Thursday, June 01, 2017

Shroud of the Avatar: Forsaken Customers

Well, the mushroom cloud is on its way.

Shroud of the Avatar has consumed 20M+ in development funds, the game is nowhere near completion, and they're trying to attract more capital.

"papajoker" on Reddit did an excellent job of analyzing the Seed Invest pitch for relevant excerpts, and here are a few:
--as of May 17th our current cash position is $528k
--we require approximately $230,000 a month to sustain operations. 
--we have a contract with a Russian company that has already paid us a license fee as an advance against additional future royalties. 
--Episode 2-5 will be on console and mobile
--The software is currently in development and expected to launch in July 2017
--The Company is a business that has not generated profits in recent years, has sustained net losses of $3,068,579 and $3,048,110 during the years ended December 31, 2016 and 2015, respectively, and has an accumulated deficit of $18,089,082 and $15,020,503 as of December 31, 2016 and 2015, respectively. 

Here's a translation:
1. We're broke
2. We've already borrowed against future royalties to get more money, because we're broke.
3. We're whoring this thing out on every platform, because we're broke.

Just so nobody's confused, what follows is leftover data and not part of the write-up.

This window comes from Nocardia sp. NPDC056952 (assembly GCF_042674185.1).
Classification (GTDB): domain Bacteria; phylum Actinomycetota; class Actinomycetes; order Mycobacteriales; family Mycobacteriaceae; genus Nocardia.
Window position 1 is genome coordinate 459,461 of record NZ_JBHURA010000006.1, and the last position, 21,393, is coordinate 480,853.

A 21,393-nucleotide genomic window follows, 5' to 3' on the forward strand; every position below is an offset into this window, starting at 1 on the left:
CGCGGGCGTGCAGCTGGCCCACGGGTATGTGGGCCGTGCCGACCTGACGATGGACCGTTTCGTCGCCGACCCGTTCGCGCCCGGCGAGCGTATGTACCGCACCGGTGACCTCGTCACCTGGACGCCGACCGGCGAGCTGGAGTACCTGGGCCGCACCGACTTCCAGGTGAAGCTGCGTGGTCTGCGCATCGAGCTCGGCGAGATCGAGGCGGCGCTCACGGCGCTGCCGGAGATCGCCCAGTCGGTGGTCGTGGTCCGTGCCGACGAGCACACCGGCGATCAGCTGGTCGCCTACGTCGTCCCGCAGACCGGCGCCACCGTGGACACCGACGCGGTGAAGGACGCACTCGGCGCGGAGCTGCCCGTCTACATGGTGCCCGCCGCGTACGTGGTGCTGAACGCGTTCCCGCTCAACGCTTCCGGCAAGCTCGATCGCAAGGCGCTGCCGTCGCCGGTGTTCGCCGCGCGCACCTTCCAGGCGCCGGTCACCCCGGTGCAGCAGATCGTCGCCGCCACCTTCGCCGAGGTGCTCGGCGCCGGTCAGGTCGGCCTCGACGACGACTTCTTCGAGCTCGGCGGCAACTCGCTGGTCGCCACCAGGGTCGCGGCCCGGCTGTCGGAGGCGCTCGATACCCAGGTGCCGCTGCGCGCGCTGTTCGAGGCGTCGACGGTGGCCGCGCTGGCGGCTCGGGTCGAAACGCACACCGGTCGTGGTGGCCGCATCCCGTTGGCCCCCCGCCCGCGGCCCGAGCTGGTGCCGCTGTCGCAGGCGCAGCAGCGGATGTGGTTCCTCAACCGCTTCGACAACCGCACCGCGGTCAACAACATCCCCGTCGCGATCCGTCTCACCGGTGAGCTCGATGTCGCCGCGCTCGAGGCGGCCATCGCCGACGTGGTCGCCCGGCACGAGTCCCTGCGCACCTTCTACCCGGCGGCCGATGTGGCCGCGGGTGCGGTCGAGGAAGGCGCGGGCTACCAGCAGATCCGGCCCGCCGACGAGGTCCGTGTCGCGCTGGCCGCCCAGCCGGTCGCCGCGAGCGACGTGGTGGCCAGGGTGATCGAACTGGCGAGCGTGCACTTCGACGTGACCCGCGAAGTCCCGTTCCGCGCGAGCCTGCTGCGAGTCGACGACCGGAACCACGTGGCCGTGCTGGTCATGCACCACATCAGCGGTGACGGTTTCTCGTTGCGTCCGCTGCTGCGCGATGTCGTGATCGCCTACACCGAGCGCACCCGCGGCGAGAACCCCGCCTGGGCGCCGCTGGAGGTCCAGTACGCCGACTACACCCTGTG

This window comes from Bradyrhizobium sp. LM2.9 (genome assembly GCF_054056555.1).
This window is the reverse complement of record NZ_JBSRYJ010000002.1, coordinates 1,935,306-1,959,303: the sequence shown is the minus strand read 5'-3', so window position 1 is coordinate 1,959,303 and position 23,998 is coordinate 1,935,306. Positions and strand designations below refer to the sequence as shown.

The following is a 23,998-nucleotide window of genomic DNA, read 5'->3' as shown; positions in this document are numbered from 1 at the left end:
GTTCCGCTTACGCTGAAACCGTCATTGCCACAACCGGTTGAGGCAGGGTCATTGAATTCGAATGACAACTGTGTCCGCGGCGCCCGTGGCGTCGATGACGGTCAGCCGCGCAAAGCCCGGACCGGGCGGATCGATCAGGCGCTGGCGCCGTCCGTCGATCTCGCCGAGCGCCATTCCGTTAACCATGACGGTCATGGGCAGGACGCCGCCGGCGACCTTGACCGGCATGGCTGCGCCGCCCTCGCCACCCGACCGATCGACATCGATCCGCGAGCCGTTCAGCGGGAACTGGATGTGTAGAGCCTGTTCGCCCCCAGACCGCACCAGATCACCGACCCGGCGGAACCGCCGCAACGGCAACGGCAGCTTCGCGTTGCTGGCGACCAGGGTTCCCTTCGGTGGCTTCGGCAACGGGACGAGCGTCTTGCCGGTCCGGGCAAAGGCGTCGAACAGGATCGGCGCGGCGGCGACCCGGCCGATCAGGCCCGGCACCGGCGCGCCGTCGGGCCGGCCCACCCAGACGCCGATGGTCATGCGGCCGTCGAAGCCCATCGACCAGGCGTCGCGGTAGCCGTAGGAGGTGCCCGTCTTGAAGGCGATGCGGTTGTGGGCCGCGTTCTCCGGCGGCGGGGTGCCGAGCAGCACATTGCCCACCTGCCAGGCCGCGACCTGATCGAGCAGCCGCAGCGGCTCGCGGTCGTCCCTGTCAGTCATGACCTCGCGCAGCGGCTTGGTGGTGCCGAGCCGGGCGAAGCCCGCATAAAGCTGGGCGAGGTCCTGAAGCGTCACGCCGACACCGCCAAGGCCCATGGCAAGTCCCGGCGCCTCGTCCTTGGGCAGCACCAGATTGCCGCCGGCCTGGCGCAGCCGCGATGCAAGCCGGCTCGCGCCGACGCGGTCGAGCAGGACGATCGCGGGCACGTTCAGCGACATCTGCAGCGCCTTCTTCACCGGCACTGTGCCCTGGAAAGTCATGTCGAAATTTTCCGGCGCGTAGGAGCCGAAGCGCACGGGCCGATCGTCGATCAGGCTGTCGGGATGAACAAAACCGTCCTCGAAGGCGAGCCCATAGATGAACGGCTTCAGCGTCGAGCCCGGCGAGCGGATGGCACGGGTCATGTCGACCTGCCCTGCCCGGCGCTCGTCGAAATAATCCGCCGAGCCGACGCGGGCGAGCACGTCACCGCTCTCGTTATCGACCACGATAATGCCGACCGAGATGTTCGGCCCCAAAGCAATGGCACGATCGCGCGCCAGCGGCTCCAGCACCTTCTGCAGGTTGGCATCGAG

4. The game launches in two months, because we're broke.

The consensus is that the game is presently in an alpha state, at best. So why are they releasing it in two months? Mostly, because they're broke. Also, though, it's clearly because they have no idea when it could feasibly be completed. 

I worked at a computer company once, and the manufacturing director was once asked how long they QC'd a system. "Right up until it ships," he said.

Same mentality.

This isn't even a game, or, at least, that's not the #1 priority. The #1 priority is to create a revenue stream.

There was no reason to ever expect this would turn out well, really. I wish it had, but we all knew this was going to happen.

I do think I'm seeing a pattern, though.

Let's say people give you $5 million to make a game. Do you want to be successful? Create a budget for a $4 million game. Manage to that budget each year. Allow a 10% overage.

Design what you can actually deliver.

That would have been a good ending. Instead, this project is in flames and going off the cliff.

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